Bevis said a natural weather phenomenon—the North Atlantic Oscillation, which brings warmer air to West Greenland, as well as clearer skies and more solar radiation—was building on man-made climate change to cause unprecedented levels of melting and runoff. Global atmospheric warming enhances summertime melting, especially in the southwest. The North Atlantic Oscillation is a natural—if erratic—cycle that causes ice to melt under normal circumstances. When combined with man-made global warming, though, the effects are supercharged.
"These oscillations have been happening forever," Bevis said. "So why only now are they causing this massive melt? It's because the atmosphere is, at its baseline, warmer. The transient warming driven by the North Atlantic Oscillation was riding on top of more sustained, global warming."
Bevis likened the melting of Greenland's ice to coral bleaching: Once the ocean's water hits a certain temperature, coral in that region begins to bleach. There have been three global coral bleaching events. The first was caused by the 1997-98 El Niño, and the other two events by the two subsequent El Niños. But El Niño cycles have been happening for thousands of years—so why have they caused global coral bleaching only since 1997?
"What's happening is sea surface temperature in the tropics is going up; shallow water gets warmer and the air gets warmer," Bevis said. "The water temperature fluctuations driven by an El Niño are riding this global ocean warming. Because of climate change, the base temperature is already close to the critical temperature at which coral bleaches, so an El Niño pushes the temperature over the critical threshold value. And in the case of Greenland, global warming has brought summertime temperatures in a significant portion of Greenland close to the melting point, and the North Atlantic Oscillation has provided the extra push that caused large areas of ice to melt".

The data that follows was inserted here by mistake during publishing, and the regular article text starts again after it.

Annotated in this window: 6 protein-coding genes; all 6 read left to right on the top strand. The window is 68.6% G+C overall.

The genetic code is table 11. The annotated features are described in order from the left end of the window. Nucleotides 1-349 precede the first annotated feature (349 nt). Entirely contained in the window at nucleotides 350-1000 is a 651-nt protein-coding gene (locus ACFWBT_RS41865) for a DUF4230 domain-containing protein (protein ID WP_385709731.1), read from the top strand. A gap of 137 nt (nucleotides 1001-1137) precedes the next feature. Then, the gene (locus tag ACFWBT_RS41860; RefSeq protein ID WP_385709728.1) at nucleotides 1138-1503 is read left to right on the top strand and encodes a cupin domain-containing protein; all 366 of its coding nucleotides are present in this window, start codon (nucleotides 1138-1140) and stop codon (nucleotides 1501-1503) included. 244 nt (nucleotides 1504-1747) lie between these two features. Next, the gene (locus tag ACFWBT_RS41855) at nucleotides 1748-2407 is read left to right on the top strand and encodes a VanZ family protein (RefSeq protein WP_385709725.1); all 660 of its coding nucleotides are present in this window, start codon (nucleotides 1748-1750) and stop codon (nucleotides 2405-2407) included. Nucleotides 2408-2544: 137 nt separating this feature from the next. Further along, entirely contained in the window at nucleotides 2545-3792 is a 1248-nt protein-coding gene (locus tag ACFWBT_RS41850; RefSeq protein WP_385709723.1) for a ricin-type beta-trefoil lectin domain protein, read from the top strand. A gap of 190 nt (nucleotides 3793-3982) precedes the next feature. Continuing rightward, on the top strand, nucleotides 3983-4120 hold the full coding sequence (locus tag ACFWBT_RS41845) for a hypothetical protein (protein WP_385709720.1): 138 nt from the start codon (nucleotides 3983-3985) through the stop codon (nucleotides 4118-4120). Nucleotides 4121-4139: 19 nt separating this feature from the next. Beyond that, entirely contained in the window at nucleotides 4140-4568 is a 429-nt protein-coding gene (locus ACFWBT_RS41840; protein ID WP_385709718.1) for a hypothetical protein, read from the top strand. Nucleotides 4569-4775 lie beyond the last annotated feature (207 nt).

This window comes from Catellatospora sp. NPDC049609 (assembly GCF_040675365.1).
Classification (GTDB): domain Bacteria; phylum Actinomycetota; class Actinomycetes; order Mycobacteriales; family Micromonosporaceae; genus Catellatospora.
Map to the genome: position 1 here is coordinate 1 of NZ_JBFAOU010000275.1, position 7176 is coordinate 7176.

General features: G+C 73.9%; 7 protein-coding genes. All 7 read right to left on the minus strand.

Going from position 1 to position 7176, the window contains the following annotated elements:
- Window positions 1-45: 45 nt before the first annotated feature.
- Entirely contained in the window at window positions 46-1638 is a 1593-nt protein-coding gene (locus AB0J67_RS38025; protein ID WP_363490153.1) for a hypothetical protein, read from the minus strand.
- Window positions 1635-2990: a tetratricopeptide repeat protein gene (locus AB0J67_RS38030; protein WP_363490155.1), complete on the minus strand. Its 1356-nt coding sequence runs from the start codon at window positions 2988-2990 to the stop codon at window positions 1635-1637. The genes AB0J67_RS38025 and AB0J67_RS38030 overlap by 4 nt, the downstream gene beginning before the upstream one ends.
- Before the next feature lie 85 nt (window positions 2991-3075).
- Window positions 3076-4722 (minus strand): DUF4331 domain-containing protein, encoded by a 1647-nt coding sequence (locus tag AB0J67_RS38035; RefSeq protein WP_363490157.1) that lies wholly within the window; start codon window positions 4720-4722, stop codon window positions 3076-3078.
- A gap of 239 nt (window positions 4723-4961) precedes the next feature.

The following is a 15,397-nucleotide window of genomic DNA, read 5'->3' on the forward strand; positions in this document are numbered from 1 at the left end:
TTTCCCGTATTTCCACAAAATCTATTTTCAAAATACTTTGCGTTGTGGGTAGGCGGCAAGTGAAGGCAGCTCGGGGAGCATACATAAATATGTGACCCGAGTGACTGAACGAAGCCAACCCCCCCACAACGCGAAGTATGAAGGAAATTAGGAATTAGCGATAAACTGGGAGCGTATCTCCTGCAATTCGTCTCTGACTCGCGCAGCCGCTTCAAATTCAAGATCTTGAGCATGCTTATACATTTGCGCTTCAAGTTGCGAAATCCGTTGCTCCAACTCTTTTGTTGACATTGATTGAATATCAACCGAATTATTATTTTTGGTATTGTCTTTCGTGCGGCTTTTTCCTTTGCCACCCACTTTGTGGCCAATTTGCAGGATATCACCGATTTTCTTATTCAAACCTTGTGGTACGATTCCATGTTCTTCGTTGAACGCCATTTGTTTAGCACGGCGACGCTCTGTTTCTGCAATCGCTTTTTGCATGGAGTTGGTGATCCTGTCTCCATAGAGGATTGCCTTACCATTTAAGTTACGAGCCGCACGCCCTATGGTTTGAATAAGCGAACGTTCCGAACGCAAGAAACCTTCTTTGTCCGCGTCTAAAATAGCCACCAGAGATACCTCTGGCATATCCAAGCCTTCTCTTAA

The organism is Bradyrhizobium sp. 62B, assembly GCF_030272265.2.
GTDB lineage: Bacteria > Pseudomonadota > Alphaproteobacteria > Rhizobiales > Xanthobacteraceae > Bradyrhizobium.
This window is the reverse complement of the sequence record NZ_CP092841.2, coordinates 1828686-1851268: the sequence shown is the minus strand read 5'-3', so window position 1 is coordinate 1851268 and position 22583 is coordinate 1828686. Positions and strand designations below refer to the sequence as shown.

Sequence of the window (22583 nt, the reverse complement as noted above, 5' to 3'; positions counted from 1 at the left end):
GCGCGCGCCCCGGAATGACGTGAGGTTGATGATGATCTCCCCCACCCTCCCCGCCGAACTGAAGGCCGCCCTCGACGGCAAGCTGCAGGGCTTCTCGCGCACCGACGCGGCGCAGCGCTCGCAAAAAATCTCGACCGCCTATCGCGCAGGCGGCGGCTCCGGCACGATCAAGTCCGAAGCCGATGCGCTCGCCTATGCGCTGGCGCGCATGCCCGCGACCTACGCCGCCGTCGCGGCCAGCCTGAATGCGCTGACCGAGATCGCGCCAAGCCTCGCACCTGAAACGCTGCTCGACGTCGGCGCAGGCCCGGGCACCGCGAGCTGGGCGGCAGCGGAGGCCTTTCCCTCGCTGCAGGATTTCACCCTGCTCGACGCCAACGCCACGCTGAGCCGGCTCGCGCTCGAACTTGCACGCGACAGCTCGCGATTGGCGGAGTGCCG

Before this study, scientists understood Greenland to be one of the Earth's major contributors to sea-level rise—mostly because of its glaciers. But these new findings, Bevis said, show that scientists need to be watching the island's snowpack and ice fields more closely, especially in and near southwest Greenland.
GPS systems in place now monitor Greenland's ice margin sheet around most of its perimeter, but the network is very sparse in the southwest, so it is necessary to densify the network there, given these new findings.
"We're going to see faster and faster sea level rise for the foreseeable future," Bevis said. "Once you hit that tipping point, the only question is: How severe does it get?"
More information: Michael Bevis el al., "Accelerating changes in ice mass within Greenland, and the ice sheet's sensitivity to atmospheric forcing," PNAS (2019). www.pnas.org/cgi/doi/10.1073/pnas.1806562116
Journal information: Proceedings of the National Academy of Sciences
Provided by The Ohio State University